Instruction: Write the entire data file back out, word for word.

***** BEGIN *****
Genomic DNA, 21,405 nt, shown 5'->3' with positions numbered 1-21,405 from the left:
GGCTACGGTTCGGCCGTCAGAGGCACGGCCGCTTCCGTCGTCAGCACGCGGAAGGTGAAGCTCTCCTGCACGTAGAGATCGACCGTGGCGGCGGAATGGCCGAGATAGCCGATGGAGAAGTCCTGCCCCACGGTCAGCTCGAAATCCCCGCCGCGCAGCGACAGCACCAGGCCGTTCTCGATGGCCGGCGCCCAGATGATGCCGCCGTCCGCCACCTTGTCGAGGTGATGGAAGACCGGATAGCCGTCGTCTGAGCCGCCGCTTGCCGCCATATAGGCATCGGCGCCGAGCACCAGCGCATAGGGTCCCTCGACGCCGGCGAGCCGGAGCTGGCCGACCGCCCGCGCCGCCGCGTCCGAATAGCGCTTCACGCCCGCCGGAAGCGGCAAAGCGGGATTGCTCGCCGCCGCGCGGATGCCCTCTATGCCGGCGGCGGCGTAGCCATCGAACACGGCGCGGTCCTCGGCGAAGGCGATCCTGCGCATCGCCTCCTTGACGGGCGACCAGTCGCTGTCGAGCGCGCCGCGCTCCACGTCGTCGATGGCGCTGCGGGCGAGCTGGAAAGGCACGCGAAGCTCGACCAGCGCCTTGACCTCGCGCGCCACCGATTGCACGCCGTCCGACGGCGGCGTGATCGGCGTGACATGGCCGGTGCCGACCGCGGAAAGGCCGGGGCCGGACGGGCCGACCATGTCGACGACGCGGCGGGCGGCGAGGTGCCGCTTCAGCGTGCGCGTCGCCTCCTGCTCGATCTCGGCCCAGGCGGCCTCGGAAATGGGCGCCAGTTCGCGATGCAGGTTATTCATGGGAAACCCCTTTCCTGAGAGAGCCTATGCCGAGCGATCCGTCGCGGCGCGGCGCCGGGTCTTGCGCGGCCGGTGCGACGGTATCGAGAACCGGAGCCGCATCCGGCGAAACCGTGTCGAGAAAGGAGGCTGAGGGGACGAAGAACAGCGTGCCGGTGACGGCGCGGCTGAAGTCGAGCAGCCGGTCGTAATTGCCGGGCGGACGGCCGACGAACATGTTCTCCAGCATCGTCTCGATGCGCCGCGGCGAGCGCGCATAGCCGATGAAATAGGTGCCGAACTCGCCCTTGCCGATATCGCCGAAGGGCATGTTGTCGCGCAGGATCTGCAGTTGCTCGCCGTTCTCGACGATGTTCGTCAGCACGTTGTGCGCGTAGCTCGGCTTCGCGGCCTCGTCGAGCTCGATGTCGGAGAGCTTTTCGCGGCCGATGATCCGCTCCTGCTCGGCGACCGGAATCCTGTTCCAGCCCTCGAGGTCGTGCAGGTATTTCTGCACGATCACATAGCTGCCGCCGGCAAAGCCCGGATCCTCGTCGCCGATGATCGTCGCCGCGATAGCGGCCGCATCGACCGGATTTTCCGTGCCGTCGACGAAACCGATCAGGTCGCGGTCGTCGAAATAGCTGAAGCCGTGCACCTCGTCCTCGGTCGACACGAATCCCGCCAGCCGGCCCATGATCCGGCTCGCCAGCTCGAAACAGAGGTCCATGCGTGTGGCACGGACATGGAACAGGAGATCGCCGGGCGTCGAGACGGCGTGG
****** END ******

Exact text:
Genomic DNA, 21,405 nt, shown 5'->3' with positions numbered 1-21,405 from the left:
GGCTACGGTTCGGCCGTCAGAGGCACGGCCGCTTCCGTCGTCAGCACGCGGAAGGTGAAGCTCTCCTGCACGTAGAGATCGACCGTGGCGGCGGAATGGCCGAGATAGCCGATGGAGAAGTCCTGCCCCACGGTCAGCTCGAAATCCCCGCCGCGCAGCGACAGCACCAGGCCGTTCTCGATGGCCGGCGCCCAGATGATGCCGCCGTCCGCCACCTTGTCGAGGTGATGGAAGACCGGATAGCCGTCGTCTGAGCCGCCGCTTGCCGCCATATAGGCATCGGCGCCGAGCACCAGCGCATAGGGTCCCTCGACGCCGGCGAGCCGGAGCTGGCCGACCGCCCGCGCCGCCGCGTCCGAATAGCGCTTCACGCCCGCCGGAAGCGGCAAAGCGGGATTGCTCGCCGCCGCGCGGATGCCCTCTATGCCGGCGGCGGCGTAGCCATCGAACACGGCGCGGTCCTCGGCGAAGGCGATCCTGCGCATCGCCTCCTTGACGGGCGACCAGTCGCTGTCGAGCGCGCCGCGCTCCACGTCGTCGATGGCGCTGCGGGCGAGCTGGAAAGGCACGCGAAGCTCGACCAGCGCCTTGACCTCGCGCGCCACCGATTGCACGCCGTCCGACGGCGGCGTGATCGGCGTGACATGGCCGGTGCCGACCGCGGAAAGGCCGGGGCCGGACGGGCCGACCATGTCGACGACGCGGCGGGCGGCGAGGTGCCGCTTCAGCGTGCGCGTCGCCTCCTGCTCGATCTCGGCCCAGGCGGCCTCGGAAATGGGCGCCAGTTCGCGATGCAGGTTATTCATGGGAAACCCCTTTCCTGAGAGAGCCTATGCCGAGCGATCCGTCGCGGCGCGGCGCCGGGTCTTGCGCGGCCGGTGCGACGGTATCGAGAACCGGAGCCGCATCCGGCGAAACCGTGTCGAGAAAGGAGGCTGAGGGGACGAAGAACAGCGTGCCGGTGACGGCGCGGCTGAAGTCGAGCAGCCGGTCGTAATTGCCGGGCGGACGGCCGACGAACATGTTCTCCAGCATCGTCTCGATGCGCCGCGGCGAGCGCGCATAGCCGATGAAATAGGTGCCGAACTCGCCCTTGCCGATATCGCCGAAGGGCATGTTGTCGCGCAGGATCTGCAGTTGCTCGCCGTTCTCGACGATGTTCGTCAGCACGTTGTGCGCGTAGCTCGGCTTCGCGGCCTCGTCGAGCTCGATGTCGGAGAGCTTTTCGCGGCCGATGATCCGCTCCTGCTCGGCGACCGGAATCCTGTTCCAGCCCTCGAGGTCGTGCAGGTATTTCTGCACGATCACATAGCTGCCGCCGGCAAAGCCCGGATCCTCGTCGCCGATGATCGTCGCCGCGATAGCGGCCGCATCGACCGGATTTTCCGTGCCGTCGACGAAACCGATCAGGTCGCGGTCGTCGAAATAGCTGAAGCCGTGCACCTCGTCCTCGGTCGACACGAATCCCGCCAGCCGGCCCATGATCCGGCTCGCCAGCTCGAAACAGAGGTCCATGCGTGTGGCACGGACATGGAACAGGAGATCGCCGGGCGTCGAGACGGCGTGG